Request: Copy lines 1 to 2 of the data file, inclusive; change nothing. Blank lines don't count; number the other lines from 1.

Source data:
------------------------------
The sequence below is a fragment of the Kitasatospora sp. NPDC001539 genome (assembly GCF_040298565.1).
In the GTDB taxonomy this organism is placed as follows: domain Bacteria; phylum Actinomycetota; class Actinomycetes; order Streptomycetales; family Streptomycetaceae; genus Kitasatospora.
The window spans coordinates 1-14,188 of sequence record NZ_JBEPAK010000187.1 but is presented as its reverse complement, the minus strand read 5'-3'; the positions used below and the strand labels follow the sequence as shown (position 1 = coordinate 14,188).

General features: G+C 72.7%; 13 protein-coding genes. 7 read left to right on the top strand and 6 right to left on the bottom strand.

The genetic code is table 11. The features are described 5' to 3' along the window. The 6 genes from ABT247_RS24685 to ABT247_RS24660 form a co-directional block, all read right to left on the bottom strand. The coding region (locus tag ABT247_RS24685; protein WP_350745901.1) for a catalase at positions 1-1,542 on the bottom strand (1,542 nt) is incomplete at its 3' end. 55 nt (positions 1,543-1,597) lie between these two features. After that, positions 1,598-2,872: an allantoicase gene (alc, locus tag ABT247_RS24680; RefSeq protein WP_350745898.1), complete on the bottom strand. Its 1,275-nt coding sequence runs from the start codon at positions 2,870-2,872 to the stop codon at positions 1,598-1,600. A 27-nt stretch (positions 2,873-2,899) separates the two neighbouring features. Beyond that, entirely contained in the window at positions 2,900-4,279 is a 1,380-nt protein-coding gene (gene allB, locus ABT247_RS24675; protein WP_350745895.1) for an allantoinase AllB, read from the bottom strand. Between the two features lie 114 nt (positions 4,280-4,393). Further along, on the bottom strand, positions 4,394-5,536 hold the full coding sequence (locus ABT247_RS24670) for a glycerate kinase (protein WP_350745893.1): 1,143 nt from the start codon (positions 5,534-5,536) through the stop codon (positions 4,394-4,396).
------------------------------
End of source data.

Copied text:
The sequence below is a fragment of the Kitasatospora sp. NPDC001539 genome (assembly GCF_040298565.1).
In the GTDB taxonomy this organism is placed as follows: domain Bacteria; phylum Actinomycetota; class Actinomycetes; order Streptomycetales; family Streptomycetaceae; genus Kitasatospora.